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The Supercomputer Tackling the Climate Crisis

The Supercomputer Tackling the Climate Crisis

Geoengineering would change the atmosphere to reflect solar radiation

The National Center for Atmospheric Research has recently installed a new supercomputer in part to assess the feasibility of solar geoengineering, a proposed solution to climate change. In tandem with greenhouse gas reduction, solar geoengineering projects would emit reflective aerosol particles into the atmosphere, blocking excessive radiation from the sun. NCAR’s new computer, nicknamed “Derecho,” will study the potential effects on the atmosphere from such projects, as well as more conventional studies on wildfires and hurricanes. The computer’s operation is potentially the first step in tackling the climate crisis in a radical new way.

Derecho’s system boasts 19.87 petaflops, giving it the ability to run 19.87 quadrillion calculations per second, three and a half times faster than the center’s previous computer. Beyond its studies into solar geoengineering, other projects include building models to better predict hurricanes, the effects of wildfires on air quality based on the 2020 California fire season, and the impact of solar storms on the atmosphere. Derecho’s study into solar geoengineering comes on the heels of a Congressional report signaling support for greater studies into the technology, but as it stands now, solar geoengineering is still a new field.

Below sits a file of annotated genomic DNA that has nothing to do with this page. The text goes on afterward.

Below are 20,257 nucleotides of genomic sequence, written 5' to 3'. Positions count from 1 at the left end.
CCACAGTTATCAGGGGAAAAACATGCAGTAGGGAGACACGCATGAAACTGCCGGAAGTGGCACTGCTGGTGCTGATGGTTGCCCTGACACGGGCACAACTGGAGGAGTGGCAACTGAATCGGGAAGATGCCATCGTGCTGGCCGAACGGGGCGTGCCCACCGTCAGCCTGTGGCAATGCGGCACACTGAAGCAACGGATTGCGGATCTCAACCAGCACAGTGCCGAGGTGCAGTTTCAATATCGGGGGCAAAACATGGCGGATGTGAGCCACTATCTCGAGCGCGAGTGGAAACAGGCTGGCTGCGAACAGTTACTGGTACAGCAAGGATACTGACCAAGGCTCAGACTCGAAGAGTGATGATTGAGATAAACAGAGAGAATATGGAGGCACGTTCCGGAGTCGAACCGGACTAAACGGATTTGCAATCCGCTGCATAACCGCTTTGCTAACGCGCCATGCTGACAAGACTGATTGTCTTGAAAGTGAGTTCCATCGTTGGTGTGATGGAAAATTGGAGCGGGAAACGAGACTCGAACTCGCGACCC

The Derecho computer. (Source: NCAR)

The most commonly proposed model for solar geoengineering is the use of stratospheric aerosol injection of sulfate particles to reflect solar radiation back out into space. The NCAR study, headed by Kristen Rasmussen of Colorado State University, will run simulations on rain patterns in South America and what effect the deployment of aerosols could have on them. At this point, potential side effects of solar geoengineering are poorly understood—studies like this will assess the long term effects of engineering changes to the Earth’s atmosphere. There is understandable concern that such a project could in turn spawn off its own problems.

A major concern of solar geoengineering, beyond unintended side effects, is that its research and use comes at the expense of greenhouse gas reduction. In any proposed model of solar geoengineering, greenhouse gasses would still need to be rapidly phased out, with aerosol injections acting more as a transitional technology than a solution in itself. Although it has the potential to aid greatly in the climate crisis, solar geoengineering is not a silver bullet and its use would only come after extensive testing, like those soon to be performed by NCAR’s Derecho computer.

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